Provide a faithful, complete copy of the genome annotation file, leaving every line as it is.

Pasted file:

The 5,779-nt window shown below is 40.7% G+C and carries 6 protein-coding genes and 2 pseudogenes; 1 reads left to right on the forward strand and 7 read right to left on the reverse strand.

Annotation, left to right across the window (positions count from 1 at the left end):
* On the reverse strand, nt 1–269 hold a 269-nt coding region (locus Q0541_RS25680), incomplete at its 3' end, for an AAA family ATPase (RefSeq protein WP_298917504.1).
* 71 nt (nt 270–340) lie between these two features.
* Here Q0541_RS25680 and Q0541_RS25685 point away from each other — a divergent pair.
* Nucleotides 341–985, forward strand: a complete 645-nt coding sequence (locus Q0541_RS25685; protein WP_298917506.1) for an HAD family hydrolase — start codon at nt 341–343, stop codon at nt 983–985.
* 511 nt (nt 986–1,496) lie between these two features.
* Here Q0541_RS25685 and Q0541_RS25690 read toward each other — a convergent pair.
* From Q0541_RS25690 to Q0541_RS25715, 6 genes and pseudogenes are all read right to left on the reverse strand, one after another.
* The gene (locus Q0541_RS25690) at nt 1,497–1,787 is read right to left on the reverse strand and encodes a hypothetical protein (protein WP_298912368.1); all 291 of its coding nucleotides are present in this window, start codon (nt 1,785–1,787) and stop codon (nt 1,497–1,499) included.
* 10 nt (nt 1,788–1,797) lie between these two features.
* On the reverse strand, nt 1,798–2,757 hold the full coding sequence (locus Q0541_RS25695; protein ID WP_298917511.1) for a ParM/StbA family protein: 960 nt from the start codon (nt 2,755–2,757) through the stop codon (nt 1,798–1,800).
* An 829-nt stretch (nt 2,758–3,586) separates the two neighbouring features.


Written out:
The 5,779-nt window shown below is 40.7% G+C and carries 6 protein-coding genes and 2 pseudogenes; 1 reads left to right on the forward strand and 7 read right to left on the reverse strand.

Annotation, left to right across the window (positions count from 1 at the left end):
* On the reverse strand, nt 1–269 hold a 269-nt coding region (locus Q0541_RS25680), incomplete at its 3' end, for an AAA family ATPase (RefSeq protein WP_298917504.1).
* 71 nt (nt 270–340) lie between these two features.
* Here Q0541_RS25680 and Q0541_RS25685 point away from each other — a divergent pair.
* Nucleotides 341–985, forward strand: a complete 645-nt coding sequence (locus Q0541_RS25685; protein WP_298917506.1) for an HAD family hydrolase — start codon at nt 341–343, stop codon at nt 983–985.
* 511 nt (nt 986–1,496) lie between these two features.
* Here Q0541_RS25685 and Q0541_RS25690 read toward each other — a convergent pair.
* From Q0541_RS25690 to Q0541_RS25715, 6 genes and pseudogenes are all read right to left on the reverse strand, one after another.
* The gene (locus Q0541_RS25690) at nt 1,497–1,787 is read right to left on the reverse strand and encodes a hypothetical protein (protein WP_298912368.1); all 291 of its coding nucleotides are present in this window, start codon (nt 1,785–1,787) and stop codon (nt 1,497–1,499) included.
* 10 nt (nt 1,788–1,797) lie between these two features.
* On the reverse strand, nt 1,798–2,757 hold the full coding sequence (locus Q0541_RS25695; protein ID WP_298917511.1) for a ParM/StbA family protein: 960 nt from the start codon (nt 2,755–2,757) through the stop codon (nt 1,798–1,800).
* An 829-nt stretch (nt 2,758–3,586) separates the two neighbouring features.